Christians are often perceived as people who don’t care about the environment. Sometimes this is true. Some Christians have a vague, nagging feeling that they should care, but they don’t exactly know why. They definitely don’t want to align themselves with New Age philosophies which seem to drive the environmental movement, but they think that the Bible is silent on environmental issues.
In this post, I’ll cover half of this topic- problems with what Christians believe. This is much too long of a topic for one blog post. Consider this a teaser of articles to come.
1. Christians may assume that there is no way to care about the environment without accepting a pantheistic world view. Most of the basis of secular environmental philosophy is that all life has equal value. Since Christians reject this idea, we assume that we can’t be environmentalists, because of this fundamental difference in philosophy. The simple, and fundamental, answer to this dilemma is that there is a Scriptural reason to care about the environment. In Genesis 1:28 and 2:15, before sin entered the world, humans were commanded by God to rule and care for the earth.
2. Christians may reject the entire environmental movement on the basis of misplaced priorities. I partially addressed this question in “Who Are We?” The basis of this argument is succinctly summed up in the bumper sticker, “Forget the Whales, Save the Babies.” Of course, if we are faced with a clear-cut, immediate choice of saving a baby or a whale, but only one, people would choose, almost universally, to save the baby. But the problem with this argument is that life choices are seldom all or nothing. We all take on causes that aren’t critical choices. No one can live at the critical-choice emotional level all the time. We watch the kids’ soccer games. We support the Scouts. We enjoy our favorite music. Similarly, we don’t have to disregard all efforts to correct environmental problems just because it’s not the highest priority.
3. Christians may mistakenly believe that since all creation, other than human beings, does not have spirit that it also does not have value. They conclude that the environment is not important as regards our actions and our Christian life. This is a variation on the theme that the only valid professions are preachers and missionaries (and presumably their support staff). The church has grown fairly well beyond that theme as regards careers, but many people still apply the same logic to other aspects of their lives. The answer is the same as in point 1. We are charged in Scripture with being stewards of the earth, and it’s always a good idea to do things that we have been told to do.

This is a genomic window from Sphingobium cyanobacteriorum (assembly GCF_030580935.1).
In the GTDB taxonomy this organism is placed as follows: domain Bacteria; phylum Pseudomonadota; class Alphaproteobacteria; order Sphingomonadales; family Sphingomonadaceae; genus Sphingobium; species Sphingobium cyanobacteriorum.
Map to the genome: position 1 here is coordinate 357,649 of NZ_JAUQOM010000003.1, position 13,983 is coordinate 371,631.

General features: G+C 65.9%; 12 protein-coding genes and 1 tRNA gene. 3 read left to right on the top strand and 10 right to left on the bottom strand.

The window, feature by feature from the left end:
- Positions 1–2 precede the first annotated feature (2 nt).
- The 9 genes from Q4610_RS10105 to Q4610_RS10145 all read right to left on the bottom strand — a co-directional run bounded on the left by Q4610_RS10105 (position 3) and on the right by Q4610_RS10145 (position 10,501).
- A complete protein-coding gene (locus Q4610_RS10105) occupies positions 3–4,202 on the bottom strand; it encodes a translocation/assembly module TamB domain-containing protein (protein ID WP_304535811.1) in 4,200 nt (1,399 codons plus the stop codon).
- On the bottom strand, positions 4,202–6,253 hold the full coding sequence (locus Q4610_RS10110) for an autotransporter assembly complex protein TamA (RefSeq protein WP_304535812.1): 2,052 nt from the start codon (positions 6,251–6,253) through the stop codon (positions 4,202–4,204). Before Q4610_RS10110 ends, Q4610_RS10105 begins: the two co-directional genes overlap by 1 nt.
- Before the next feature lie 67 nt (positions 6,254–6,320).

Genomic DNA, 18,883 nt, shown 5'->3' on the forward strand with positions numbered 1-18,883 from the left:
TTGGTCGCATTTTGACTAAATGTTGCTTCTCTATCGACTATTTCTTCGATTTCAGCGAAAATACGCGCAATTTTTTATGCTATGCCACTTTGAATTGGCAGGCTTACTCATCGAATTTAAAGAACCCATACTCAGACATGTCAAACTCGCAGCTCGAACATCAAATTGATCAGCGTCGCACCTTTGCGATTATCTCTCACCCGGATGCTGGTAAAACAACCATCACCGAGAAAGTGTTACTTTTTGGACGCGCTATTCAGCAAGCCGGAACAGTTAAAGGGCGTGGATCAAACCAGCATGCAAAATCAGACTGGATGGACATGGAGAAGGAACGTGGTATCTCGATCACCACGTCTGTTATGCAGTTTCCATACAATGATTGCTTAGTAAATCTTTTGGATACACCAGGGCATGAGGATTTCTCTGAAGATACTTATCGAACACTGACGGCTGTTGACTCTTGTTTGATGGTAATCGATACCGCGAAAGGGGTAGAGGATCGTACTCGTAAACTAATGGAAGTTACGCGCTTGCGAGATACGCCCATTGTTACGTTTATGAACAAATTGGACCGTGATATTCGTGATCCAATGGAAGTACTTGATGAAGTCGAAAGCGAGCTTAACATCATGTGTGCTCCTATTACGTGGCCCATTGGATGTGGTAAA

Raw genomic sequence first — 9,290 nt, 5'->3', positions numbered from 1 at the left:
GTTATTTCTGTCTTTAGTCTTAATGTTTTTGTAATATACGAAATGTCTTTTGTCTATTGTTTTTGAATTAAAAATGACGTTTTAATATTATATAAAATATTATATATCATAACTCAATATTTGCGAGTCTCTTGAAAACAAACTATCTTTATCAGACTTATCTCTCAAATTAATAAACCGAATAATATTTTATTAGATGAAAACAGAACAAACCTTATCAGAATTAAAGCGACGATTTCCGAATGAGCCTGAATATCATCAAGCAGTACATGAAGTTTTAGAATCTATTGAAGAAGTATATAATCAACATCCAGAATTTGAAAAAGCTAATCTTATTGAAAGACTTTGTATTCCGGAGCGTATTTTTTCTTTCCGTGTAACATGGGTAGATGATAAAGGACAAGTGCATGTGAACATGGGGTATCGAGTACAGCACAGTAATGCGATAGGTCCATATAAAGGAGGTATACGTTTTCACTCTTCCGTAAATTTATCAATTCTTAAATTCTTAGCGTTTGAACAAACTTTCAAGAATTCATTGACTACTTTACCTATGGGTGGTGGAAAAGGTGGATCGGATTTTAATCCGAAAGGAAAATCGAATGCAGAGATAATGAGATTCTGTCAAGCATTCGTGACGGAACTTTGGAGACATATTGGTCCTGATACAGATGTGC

4. Some Christians believe that it is our God-given directive to dominate and subdue the earth. They believe that plants, animals, and minerals are simply resources to be used in any way we want for our own benefit. A careful study of the Bible reveals this view to be just plain wrong. The short answer is that Christians are never allowed to mistreat anything or anyone just for personal gain. The long answer is the sum total of all that I hope to share over the life of this blog.
5. Some Christians dismiss caring for the earth because we are citizens of heaven, and should therefore have no concerns with the earth. They add that we’ll be leaving the planet soon! These same people usually realize how silly cults appear when they renounce all earthly responsibilities and go to some mountaintop to await the coming of Christ. But they don’t recognize that their attitude toward environmentalism is the same sort of thinking.
The other half of this topic- problems with what secular environmentalist believe, will be the subject of the next Eco Day post.
All of these misconceptions are leading to an eventual point- why it is that Christians should care about the environment, beyond those initial commands in Genesis. Stay tuned.